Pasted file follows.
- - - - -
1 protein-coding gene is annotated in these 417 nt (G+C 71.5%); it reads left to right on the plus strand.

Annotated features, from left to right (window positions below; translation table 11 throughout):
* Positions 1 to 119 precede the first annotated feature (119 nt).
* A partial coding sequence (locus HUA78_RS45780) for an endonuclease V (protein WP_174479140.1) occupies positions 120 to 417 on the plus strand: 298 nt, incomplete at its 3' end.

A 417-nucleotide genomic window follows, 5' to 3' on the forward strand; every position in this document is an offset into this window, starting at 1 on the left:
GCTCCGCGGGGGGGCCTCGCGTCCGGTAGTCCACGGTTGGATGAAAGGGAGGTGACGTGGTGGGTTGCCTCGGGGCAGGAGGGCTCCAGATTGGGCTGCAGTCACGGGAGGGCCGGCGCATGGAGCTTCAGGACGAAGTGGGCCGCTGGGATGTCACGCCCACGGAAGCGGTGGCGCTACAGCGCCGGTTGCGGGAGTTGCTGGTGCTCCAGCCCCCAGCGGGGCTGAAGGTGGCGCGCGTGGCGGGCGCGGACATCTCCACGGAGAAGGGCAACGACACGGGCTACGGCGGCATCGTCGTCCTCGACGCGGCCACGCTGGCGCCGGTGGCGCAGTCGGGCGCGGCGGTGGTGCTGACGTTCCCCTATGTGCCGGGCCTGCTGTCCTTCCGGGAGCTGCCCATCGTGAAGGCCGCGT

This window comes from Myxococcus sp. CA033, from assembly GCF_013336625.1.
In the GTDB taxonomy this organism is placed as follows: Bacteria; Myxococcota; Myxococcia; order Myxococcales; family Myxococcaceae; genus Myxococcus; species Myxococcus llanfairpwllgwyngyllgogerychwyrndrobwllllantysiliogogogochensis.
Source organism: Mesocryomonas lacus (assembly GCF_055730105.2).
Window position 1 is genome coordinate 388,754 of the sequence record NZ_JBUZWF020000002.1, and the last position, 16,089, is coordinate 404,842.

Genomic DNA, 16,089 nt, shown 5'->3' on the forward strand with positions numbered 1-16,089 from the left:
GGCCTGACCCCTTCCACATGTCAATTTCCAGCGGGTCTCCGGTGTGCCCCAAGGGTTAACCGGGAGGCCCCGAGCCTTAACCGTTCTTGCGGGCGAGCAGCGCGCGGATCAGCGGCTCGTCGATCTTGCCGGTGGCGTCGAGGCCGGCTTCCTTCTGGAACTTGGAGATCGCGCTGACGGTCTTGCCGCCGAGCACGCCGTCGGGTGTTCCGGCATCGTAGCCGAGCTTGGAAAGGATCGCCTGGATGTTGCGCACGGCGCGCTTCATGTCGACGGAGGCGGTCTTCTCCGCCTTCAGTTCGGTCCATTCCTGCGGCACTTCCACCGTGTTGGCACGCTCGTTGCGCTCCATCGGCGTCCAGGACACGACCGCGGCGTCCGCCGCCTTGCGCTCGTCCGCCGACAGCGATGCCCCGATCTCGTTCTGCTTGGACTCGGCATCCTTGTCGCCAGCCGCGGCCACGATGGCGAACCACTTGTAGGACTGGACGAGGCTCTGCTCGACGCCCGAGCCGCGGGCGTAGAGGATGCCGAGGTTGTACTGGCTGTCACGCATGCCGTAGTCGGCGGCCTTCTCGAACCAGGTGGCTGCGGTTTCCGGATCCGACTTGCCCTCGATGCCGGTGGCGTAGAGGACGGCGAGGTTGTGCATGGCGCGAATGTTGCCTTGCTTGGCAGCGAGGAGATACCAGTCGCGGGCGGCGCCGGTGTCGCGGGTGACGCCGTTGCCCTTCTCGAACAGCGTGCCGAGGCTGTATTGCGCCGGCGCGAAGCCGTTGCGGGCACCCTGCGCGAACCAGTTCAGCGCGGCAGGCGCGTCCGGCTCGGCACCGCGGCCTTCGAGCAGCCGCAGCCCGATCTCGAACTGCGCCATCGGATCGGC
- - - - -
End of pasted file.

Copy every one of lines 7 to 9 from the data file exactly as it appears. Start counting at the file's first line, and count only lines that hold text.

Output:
This window comes from Myxococcus sp. CA033, from assembly GCF_013336625.1.
In the GTDB taxonomy this organism is placed as follows: Bacteria; Myxococcota; Myxococcia; order Myxococcales; family Myxococcaceae; genus Myxococcus; species Myxococcus llanfairpwllgwyngyllgogerychwyrndrobwllllantysiliogogogochensis.
Source organism: Mesocryomonas lacus (assembly GCF_055730105.2).